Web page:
Arbitration, like collaborative or litigation, is a procedural mechanism for resolving divorces, business litigation, and disputes. It is in essence a process by which the parties agree upon an arbitrator or panel of arbitrators to hear and decide their divorce or dispute. It is sometimes referred to as “rent a judge” because that is basically what the parties do. They pay a person or persons they desire to be the judge, hear their case, and render a final decision.
Some of the benefits to the parties is they decide who will resolve the dispute if they cannot do so themselves, they have more control over the process than if it were in a court system, and they may by agreement limit any right to appeal or post-hearing process so that there may be more finality to a decision rendered by the arbitrator. It may also be more private since it is not a public proceeding.
Arbitration is a contractual process – both parties must agree and sign a contract to arbitrate. The arbitration agreement will set out who the arbitrator (or arbitrators) will be. Alternatively, the contract will set out the method for selecting the arbitrator(s). It will also determine the powers and authority the arbitrator will have and the rules for the arbitration process itself, such as:
the arbitrator’s ability to schedule conferences and hearings;
the arbitrator’s ability to hear and decide motions;
the rules and deadlines governing discovery and evidence;
the final hearing date and place;
whether there will be a record made by a court reporter of any testimony presented at the final hearing;
what rights, if any, the parties may have to appeal; and
whether the arbitrator will issue a simple ruling or a reasoned ruling that states the reasons for the arbitrator’s findings, and other important matters.
The arbitration agreement should be well drafted by attorneys experienced with arbitration procedure, trial, and agreements. It should set out all of the agreements and desires of the parties, since it will be the governing document throughout this process. Arbitration agreements are governed by the Texas Arbitration Act and the Federal Arbitration Act, and attorneys handling arbitration should be familiar with the laws governing arbitration.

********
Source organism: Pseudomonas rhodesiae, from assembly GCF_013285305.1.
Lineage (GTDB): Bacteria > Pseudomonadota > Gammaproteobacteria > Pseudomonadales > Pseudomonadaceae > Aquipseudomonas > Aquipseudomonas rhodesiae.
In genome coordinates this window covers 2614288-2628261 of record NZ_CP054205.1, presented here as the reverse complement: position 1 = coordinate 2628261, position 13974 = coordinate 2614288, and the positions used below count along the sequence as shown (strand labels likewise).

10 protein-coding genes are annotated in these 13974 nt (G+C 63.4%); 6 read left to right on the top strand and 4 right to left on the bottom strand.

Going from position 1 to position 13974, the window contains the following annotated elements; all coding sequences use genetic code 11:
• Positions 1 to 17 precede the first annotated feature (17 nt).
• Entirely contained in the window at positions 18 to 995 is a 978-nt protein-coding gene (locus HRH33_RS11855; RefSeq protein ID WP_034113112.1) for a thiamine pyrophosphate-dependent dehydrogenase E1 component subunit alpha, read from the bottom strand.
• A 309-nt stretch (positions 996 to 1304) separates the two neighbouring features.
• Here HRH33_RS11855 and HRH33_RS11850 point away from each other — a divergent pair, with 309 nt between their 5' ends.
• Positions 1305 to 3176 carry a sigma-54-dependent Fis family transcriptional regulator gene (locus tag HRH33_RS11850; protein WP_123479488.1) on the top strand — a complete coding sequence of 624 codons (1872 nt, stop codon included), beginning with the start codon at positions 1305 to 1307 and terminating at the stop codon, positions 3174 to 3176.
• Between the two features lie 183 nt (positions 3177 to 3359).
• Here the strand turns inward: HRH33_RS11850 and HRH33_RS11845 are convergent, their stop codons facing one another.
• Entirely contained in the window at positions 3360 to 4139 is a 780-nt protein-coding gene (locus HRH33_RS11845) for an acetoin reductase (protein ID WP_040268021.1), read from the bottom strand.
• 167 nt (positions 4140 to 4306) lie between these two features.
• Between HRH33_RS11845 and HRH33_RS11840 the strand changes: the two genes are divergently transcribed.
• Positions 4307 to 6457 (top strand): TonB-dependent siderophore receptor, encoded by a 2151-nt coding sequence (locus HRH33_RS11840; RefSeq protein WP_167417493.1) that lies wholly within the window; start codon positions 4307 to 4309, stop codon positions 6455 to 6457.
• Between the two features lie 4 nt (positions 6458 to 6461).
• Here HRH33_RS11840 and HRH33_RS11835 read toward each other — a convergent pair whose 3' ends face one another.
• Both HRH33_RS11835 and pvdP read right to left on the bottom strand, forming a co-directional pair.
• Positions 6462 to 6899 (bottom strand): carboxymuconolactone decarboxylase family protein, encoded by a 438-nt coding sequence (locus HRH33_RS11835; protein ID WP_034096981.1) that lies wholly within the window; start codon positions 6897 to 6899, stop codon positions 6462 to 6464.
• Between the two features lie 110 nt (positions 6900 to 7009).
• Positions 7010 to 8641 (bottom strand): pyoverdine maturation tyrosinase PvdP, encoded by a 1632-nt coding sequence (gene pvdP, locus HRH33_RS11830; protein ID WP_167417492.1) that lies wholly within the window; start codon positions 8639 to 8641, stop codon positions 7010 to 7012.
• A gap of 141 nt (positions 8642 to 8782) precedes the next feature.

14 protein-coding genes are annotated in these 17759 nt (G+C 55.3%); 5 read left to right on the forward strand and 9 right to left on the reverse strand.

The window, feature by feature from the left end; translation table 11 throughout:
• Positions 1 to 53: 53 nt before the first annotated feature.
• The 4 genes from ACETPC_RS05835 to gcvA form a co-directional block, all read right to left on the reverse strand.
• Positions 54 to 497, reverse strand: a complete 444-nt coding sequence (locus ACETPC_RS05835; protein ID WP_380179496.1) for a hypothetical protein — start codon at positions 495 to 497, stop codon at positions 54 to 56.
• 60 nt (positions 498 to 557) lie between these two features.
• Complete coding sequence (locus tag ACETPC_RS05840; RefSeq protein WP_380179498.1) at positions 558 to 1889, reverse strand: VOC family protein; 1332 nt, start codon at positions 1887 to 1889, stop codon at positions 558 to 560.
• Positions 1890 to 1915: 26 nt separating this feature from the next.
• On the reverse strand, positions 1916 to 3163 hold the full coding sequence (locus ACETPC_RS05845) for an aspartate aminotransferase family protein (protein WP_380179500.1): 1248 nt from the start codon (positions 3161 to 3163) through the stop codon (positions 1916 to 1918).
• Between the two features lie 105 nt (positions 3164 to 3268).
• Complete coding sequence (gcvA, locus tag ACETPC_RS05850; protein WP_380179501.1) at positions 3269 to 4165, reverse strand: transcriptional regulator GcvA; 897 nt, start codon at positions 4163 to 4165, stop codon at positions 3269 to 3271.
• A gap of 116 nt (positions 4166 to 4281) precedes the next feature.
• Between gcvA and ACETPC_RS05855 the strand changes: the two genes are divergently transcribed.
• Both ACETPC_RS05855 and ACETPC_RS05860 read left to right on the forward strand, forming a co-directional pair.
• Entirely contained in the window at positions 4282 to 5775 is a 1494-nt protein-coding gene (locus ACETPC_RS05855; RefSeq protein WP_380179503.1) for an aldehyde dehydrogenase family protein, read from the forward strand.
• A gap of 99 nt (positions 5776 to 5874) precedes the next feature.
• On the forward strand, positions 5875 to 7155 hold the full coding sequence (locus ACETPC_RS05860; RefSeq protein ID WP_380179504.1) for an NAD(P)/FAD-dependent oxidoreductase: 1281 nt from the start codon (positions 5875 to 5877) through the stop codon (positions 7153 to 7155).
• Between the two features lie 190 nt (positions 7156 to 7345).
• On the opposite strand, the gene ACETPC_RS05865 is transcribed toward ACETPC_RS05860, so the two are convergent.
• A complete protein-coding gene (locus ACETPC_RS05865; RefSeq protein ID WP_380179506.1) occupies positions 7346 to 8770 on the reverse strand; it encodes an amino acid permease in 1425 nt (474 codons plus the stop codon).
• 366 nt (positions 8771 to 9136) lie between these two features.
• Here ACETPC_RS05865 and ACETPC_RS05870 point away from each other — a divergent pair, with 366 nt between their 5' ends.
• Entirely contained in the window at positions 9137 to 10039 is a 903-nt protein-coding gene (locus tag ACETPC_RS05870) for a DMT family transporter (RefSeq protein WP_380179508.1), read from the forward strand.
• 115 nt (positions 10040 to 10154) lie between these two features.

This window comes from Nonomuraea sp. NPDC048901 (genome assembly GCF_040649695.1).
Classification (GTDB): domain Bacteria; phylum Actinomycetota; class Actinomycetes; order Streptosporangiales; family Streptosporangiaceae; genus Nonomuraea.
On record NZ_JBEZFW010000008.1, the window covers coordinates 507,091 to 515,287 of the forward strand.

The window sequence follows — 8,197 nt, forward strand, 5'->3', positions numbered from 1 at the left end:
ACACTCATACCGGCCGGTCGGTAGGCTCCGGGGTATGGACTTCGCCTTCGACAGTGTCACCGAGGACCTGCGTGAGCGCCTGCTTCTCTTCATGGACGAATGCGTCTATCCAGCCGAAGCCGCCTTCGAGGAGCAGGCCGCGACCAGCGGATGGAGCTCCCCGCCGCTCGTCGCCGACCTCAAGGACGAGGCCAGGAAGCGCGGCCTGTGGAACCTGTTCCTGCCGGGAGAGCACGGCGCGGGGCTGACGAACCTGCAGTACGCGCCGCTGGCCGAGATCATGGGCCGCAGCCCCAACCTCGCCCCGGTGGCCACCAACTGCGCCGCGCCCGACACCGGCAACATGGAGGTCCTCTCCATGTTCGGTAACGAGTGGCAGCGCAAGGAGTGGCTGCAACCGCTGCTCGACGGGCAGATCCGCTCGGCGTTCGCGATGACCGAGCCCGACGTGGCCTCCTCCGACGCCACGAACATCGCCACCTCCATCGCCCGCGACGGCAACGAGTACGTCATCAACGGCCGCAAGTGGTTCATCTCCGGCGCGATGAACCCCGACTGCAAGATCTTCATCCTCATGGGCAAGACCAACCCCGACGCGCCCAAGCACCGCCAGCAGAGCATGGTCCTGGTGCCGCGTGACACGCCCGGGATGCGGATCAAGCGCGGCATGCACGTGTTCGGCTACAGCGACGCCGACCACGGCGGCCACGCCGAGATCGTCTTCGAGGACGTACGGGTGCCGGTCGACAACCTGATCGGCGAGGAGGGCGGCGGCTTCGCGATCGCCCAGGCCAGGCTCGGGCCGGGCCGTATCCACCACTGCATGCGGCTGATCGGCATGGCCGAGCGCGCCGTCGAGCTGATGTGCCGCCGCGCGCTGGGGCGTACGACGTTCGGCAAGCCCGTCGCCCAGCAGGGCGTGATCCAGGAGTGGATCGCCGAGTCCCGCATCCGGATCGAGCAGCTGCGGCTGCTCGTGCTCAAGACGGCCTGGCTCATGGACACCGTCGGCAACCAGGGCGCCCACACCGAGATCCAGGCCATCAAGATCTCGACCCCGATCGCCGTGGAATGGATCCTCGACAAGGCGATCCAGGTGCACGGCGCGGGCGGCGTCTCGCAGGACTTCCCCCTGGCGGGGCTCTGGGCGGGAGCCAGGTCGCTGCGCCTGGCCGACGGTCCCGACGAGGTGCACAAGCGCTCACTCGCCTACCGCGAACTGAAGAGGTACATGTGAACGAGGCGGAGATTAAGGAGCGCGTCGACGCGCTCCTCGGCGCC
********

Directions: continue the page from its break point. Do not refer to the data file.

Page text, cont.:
Who Acts as Arbitrator?
Arbitration may be administered privately or as specifically desired and directed by the parties in their arbitration agreement. It may also be handled by an arbitration or dispute resolution organization, such as JAMS Arbitration, Mediation and ADR Services, the American Arbitration Association, and other such organizations. Each such organization has its own costs which can be substantial. These can include substantial initial filing fees, case administration fees, as well as the fees for the arbitrator(s) themselves. Many parties find these fees exorbitant and prohibitive. It is not necessary to utilize these arbitration organizations in order to arbitrate matters, as the parties can agree on many procedures and their arbitrator(s) themselves and conduct this process privately.
Power of Arbitrators
The authority of arbitrators is limited, both by the agreement itself but also the law. Arbitrators act as judges, but they do not have the authority of judges granted by the State. For example, they cannot hold parties in contempt, they cannot enforce subpoenas, and they cannot compel witnesses to testify.
Arbitration can be a very effective and cost efficient process, especially if well set-up by contract in advance of the dispute arising. Seek out the advice of counsel familiar with arbitration to see if it may be worthwhile for your divorce or business dispute.
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Charlotte Drew is a principal attorney with Drew & McCallum. Combining 25 years of business and legal experience across multiple practice areas, Charlotte’s legal practice currently centers on advising businesses as outside general counsel on business transactions, business franchising, and human resources. As a fun spin to her legal work, Charlotte combines her love of horses with her business through the area of equine law.